The Coastal Post - December, 1995

400th Anniversary Of San Augustin Sinking

BY JOAN REUTINGER

November 30th marks the 400th anniversary of the sinking of the galleon San Augustin off the coast of Point Reyes. The ship was under the command of Captain Cermenho, and had sailed from Manila in the Spanish Philippines where the Spanish controlled this trade route from 1565-1815.

The ship was loaded with the "riches of the Indies" which included silks, porcelain, musk, amber, metals, precious stones and carved and inlaid chests. In 1941 the noted archaeologist Robert F. Heizer did a dig in Drake's Bay and found evidence of Chinese porcelain and iron ship spikes, but so far no one has discovered the actual spot the ship sank.

Cermenho had previously made landfall a mile or so off Rocky Point at Patrick's Point State Park, 24 miles north of Eureka, in order to escape a violent storm. He continued his exploration of the north coast and discovered Drake's Bay, which was formerly known as the Bay of San Francisco, not to be confused with the Port of San Francisco.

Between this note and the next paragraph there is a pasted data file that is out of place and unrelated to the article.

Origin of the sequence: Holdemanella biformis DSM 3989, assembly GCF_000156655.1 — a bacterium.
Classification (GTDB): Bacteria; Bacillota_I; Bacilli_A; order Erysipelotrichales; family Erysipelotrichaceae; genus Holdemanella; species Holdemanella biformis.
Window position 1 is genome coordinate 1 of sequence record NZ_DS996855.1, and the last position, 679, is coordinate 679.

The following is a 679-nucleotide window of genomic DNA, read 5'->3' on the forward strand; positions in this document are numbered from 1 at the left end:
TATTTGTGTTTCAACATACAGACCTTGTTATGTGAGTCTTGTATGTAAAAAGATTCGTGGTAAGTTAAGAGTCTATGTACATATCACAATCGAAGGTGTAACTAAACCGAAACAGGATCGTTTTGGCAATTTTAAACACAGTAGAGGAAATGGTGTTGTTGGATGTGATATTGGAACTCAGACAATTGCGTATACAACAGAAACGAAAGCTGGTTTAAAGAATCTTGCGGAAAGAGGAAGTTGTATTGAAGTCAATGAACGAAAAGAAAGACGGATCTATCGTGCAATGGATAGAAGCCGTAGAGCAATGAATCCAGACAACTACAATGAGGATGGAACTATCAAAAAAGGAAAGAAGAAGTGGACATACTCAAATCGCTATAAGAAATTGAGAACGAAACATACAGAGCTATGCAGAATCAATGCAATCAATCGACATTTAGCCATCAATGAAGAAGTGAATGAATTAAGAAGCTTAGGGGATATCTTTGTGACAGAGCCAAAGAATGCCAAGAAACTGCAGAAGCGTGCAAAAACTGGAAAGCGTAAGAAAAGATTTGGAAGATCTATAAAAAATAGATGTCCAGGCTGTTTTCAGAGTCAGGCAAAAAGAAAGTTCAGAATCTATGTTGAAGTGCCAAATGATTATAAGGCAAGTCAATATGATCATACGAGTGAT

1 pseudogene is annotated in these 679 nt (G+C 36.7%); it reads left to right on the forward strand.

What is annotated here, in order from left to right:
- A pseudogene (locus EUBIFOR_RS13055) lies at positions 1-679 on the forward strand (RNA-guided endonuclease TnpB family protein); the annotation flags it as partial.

A second storm came up, driving the San Augustin aground, The ship and cargo were lost, and some of the crew drowned.

A week later, on December 8, Cermenho and the remaining crew set sail in the ship's longboat for Acapulco, where they amazingly arrived safely five weeks later.

Four hundreds year ago would be the 13th generation back on your family tree. Most of our great grandfolk ten times back were living in Europe, Africa, Asia, etc., waiting perhaps to emigrate.